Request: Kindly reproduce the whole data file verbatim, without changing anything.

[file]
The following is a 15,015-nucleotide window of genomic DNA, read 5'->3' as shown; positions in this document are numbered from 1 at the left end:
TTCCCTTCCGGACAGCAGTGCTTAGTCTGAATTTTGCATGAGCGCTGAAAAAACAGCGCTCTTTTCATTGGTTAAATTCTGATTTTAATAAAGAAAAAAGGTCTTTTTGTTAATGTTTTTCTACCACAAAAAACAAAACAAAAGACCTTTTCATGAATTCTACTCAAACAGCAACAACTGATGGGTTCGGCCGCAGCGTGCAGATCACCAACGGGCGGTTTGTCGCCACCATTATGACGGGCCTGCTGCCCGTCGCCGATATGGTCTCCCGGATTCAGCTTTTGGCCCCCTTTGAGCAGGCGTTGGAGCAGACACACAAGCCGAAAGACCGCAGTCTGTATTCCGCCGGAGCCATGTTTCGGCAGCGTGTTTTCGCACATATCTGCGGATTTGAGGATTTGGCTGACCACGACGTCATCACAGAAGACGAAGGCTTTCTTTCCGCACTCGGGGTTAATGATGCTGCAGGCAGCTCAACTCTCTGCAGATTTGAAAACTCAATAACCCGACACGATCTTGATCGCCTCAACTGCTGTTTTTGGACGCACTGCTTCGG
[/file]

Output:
The following is a 15,015-nucleotide window of genomic DNA, read 5'->3' as shown; positions in this document are numbered from 1 at the left end:
TTCCCTTCCGGACAGCAGTGCTTAGTCTGAATTTTGCATGAGCGCTGAAAAAACAGCGCTCTTTTCATTGGTTAAATTCTGATTTTAATAAAGAAAAAAGGTCTTTTTGTTAATGTTTTTCTACCACAAAAAACAAAACAAAAGACCTTTTCATGAATTCTACTCAAACAGCAACAACTGATGGGTTCGGCCGCAGCGTGCAGATCACCAACGGGCGGTTTGTCGCCACCATTATGACGGGCCTGCTGCCCGTCGCCGATATGGTCTCCCGGATTCAGCTTTTGGCCCCCTTTGAGCAGGCGTTGGAGCAGACACACAAGCCGAAAGACCGCAGTCTGTATTCCGCCGGAGCCATGTTTCGGCAGCGTGTTTTCGCACATATCTGCGGATTTGAGGATTTGGCTGACCACGACGTCATCACAGAAGACGAAGGCTTTCTTTCCGCACTCGGGGTTAATGATGCTGCAGGCAGCTCAACTCTCTGCAGATTTGAAAACTCAATAACCCGACACGATCTTGATCGCCTCAACTGCTGTTTTTGGACGCACTGCTTCGG